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Showing posts from May, 2014

Dreams & Freedom

I am a dreamer. I have heard this said about me both in a complimentary manner as well as in a derisive one. But who isn’t, or hasn’t once been a dreamer?  As my son Daniel once told me, “If you aren’t chasing something then what’s the point of waking up in the morning.”  As I see it, a dream is the ultimate personal expression and the pursuit of a dream is the ultimate expression of individuality and freedom.  Thus, I find nothing sadder than the idea of abandoning dreams, and no act more hostile than undermining, in word or in deed, another’s dream.

Festival of Faiths

Last week I had the great good fortune to be invited to a conference called Festival of Faiths in Louisville, Kentucky.  As the title implies, the conference had some spiritual and religious elements to it, but I would say that the prime focus was on identifying and thinking about the many challenges we face on earth these days. There was a large focus on both awareness and community, and I found these topics to be highly stimulating.

Banking and Shadow Banking

Words… what do they really mean?  What is banking?  What does a bank do, or what is it that a bank is supposed to do?  I’m 53 and in my lifetime I’ve witnessed a complete change in the banking system in the U.S.  When I was younger there were many banks, and some were even called “Savings Banks,” or “Savings & Loan’s.”  Then, banks were smaller and localized.  As recently as 25 years ago the nation’s largest banks had total assets in the neighborhood of $100-200 billion.  Today that number hovers closer to $2 trillion.   Back then there were restrictions on interstate banking, which could only be done by a very few federally chartered banks, who themselves had state supervised limitations on their activities.  Then, banks made loans to people and to businesses and funded those loans on their balance sheets mostly with deposits taken in from their mostly local depositor clientele.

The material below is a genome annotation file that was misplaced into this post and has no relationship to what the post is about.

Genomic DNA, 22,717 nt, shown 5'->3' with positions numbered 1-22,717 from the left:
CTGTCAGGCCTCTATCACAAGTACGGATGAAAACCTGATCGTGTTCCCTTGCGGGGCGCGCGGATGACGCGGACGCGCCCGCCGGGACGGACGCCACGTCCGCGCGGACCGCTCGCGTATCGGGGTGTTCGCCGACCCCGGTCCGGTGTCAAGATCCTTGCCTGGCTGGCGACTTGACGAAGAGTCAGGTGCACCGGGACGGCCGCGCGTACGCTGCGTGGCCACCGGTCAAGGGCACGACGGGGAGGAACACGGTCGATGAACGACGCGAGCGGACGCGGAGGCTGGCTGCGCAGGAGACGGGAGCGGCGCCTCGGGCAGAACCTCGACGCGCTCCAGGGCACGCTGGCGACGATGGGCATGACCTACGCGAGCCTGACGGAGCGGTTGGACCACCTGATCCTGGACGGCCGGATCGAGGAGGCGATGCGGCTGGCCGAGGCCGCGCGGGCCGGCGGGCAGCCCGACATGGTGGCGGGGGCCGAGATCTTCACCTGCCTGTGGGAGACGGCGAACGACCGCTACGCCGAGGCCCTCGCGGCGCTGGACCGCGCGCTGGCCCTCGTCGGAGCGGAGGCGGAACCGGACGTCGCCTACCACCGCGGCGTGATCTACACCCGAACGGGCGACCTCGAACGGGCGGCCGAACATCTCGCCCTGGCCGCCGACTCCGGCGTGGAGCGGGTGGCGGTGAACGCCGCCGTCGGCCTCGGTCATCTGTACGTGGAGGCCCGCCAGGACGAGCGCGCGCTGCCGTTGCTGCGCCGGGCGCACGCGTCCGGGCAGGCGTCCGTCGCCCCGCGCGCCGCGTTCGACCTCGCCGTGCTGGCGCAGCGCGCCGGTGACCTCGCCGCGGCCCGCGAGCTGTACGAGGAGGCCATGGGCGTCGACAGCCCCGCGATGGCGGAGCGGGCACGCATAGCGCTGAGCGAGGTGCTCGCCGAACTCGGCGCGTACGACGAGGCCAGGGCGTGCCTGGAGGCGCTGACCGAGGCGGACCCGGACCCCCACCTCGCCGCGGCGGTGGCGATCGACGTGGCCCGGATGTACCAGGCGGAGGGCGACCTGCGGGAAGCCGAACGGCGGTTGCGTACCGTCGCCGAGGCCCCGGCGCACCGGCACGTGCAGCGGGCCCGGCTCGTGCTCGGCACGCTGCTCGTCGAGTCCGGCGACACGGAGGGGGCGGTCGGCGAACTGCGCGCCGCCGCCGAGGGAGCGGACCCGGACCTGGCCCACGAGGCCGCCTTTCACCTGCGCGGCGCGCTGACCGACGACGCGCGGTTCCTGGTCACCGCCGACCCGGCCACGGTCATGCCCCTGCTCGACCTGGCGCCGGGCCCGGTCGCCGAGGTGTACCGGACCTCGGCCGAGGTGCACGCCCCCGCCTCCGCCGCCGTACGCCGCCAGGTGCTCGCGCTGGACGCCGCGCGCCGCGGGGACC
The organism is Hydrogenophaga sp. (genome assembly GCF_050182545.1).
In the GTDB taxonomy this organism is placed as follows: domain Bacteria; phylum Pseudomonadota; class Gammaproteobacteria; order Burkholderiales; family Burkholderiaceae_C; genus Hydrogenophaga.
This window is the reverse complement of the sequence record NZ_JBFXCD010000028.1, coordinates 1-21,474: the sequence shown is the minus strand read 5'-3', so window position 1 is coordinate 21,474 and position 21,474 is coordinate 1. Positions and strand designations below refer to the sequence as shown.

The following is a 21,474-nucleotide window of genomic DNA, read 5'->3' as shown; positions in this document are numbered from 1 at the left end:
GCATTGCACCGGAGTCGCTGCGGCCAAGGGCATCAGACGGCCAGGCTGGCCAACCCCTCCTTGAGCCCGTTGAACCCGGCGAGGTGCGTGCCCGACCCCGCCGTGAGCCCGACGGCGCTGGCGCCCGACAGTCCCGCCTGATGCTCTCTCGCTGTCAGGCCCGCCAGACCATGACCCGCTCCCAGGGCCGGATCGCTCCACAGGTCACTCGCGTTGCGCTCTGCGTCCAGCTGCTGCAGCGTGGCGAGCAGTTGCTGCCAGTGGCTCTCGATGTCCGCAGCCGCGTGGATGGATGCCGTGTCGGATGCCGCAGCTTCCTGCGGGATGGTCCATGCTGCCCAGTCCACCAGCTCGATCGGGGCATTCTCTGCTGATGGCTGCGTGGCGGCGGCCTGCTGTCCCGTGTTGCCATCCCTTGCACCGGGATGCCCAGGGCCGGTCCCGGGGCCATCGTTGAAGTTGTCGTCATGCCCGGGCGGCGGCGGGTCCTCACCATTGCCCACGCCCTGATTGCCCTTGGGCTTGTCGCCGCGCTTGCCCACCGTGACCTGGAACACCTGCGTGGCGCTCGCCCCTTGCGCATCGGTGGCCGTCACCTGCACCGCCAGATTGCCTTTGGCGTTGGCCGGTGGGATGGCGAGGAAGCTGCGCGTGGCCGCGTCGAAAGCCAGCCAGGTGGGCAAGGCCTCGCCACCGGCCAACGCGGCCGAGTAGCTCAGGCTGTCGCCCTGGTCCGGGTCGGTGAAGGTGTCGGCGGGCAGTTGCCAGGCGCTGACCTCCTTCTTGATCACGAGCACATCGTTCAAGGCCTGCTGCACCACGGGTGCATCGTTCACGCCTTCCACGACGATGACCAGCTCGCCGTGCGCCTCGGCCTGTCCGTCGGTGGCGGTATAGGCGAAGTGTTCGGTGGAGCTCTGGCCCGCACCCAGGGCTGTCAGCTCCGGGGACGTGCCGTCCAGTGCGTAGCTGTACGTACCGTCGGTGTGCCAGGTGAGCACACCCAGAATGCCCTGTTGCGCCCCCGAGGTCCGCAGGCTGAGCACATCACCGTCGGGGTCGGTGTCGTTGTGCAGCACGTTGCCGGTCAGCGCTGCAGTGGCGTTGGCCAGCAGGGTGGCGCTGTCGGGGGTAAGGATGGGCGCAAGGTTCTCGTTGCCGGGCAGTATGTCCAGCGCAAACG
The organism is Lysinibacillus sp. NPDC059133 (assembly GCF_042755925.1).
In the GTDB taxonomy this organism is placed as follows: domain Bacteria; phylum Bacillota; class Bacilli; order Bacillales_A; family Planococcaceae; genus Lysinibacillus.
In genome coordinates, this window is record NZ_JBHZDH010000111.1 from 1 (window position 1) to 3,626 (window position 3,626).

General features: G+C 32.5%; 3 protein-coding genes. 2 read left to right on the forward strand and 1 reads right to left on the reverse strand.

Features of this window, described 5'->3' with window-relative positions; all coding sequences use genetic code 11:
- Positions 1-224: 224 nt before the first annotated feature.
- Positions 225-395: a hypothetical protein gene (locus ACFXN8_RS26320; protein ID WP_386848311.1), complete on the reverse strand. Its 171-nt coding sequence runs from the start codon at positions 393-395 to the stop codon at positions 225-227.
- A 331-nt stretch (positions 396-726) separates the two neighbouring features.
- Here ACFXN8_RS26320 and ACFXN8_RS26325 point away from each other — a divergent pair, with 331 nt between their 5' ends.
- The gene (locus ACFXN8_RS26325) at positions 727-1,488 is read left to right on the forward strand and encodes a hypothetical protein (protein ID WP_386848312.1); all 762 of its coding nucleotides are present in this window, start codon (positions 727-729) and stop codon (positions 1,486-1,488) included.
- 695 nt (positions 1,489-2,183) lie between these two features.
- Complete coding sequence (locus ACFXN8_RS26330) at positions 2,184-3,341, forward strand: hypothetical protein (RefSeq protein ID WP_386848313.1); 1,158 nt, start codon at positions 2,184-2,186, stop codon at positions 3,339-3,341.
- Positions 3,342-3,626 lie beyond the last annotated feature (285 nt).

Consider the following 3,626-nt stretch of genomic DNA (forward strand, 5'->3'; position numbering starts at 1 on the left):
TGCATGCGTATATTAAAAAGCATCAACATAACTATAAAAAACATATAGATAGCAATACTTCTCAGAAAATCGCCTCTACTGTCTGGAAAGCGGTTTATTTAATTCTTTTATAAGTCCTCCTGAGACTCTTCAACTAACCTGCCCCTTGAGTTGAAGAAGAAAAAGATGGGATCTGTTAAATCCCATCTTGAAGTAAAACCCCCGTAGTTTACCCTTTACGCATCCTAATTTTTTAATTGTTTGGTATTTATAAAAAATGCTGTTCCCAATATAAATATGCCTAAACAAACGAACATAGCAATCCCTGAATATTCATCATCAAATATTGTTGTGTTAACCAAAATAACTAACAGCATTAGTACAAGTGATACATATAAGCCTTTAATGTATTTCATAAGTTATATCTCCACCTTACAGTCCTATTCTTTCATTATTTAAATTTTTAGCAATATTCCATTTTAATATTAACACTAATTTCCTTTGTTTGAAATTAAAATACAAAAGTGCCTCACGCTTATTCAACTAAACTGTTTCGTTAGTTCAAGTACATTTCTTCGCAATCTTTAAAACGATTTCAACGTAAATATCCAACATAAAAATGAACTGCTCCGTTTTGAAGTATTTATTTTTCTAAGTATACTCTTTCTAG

Last week I had some friends and family over for dinner. Before people had arrived I sat with my son Daniel and, while we listened to his band's music on my stereo, we wondered why it was that some people's efforts result in broad public acclaim while others', even when seemingly deserving, do not.  More specifically, as a music fan it perplexed me why his music, that I and an all-too-select group of others have enjoyed, has thus far not found broader appeal while so much lower quality work has.

Soon our thoughts moved on to the question of why we humans even care about acclaim anyway.  I asked Daniel what would be improved in his life if he was the biggest rock star on the planet. Yes, he would have more money but at 22 and being a rather non-material person we both agreed that not much would change in his personal life for the better. And yet, we also both understood that something inexplicable about that level of acclaim would be deeply gratifying.